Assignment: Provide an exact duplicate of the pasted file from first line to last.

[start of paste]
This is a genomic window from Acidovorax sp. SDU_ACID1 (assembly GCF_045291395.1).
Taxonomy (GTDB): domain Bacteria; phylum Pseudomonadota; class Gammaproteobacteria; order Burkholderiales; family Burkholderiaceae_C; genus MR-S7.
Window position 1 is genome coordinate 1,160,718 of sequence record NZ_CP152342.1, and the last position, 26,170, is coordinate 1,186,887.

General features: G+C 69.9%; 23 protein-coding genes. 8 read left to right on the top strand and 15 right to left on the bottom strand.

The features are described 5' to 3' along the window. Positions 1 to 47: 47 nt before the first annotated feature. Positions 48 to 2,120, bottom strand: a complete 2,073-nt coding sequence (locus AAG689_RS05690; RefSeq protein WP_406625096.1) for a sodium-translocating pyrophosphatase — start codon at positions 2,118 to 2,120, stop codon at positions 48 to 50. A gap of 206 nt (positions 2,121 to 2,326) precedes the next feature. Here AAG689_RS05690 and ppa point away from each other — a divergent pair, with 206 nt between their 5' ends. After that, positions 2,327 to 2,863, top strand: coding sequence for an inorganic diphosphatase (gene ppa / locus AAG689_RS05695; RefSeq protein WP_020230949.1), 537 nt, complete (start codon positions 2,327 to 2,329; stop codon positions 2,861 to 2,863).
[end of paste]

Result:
This is a genomic window from Acidovorax sp. SDU_ACID1 (assembly GCF_045291395.1).
Taxonomy (GTDB): domain Bacteria; phylum Pseudomonadota; class Gammaproteobacteria; order Burkholderiales; family Burkholderiaceae_C; genus MR-S7.
Window position 1 is genome coordinate 1,160,718 of sequence record NZ_CP152342.1, and the last position, 26,170, is coordinate 1,186,887.

General features: G+C 69.9%; 23 protein-coding genes. 8 read left to right on the top strand and 15 right to left on the bottom strand.

The features are described 5' to 3' along the window. Positions 1 to 47: 47 nt before the first annotated feature. Positions 48 to 2,120, bottom strand: a complete 2,073-nt coding sequence (locus AAG689_RS05690; RefSeq protein WP_406625096.1) for a sodium-translocating pyrophosphatase — start codon at positions 2,118 to 2,120, stop codon at positions 48 to 50. A gap of 206 nt (positions 2,121 to 2,326) precedes the next feature. Here AAG689_RS05690 and ppa point away from each other — a divergent pair, with 206 nt between their 5' ends. After that, positions 2,327 to 2,863, top strand: coding sequence for an inorganic diphosphatase (gene ppa / locus AAG689_RS05695; RefSeq protein WP_020230949.1), 537 nt, complete (start codon positions 2,327 to 2,329; stop codon positions 2,861 to 2,863).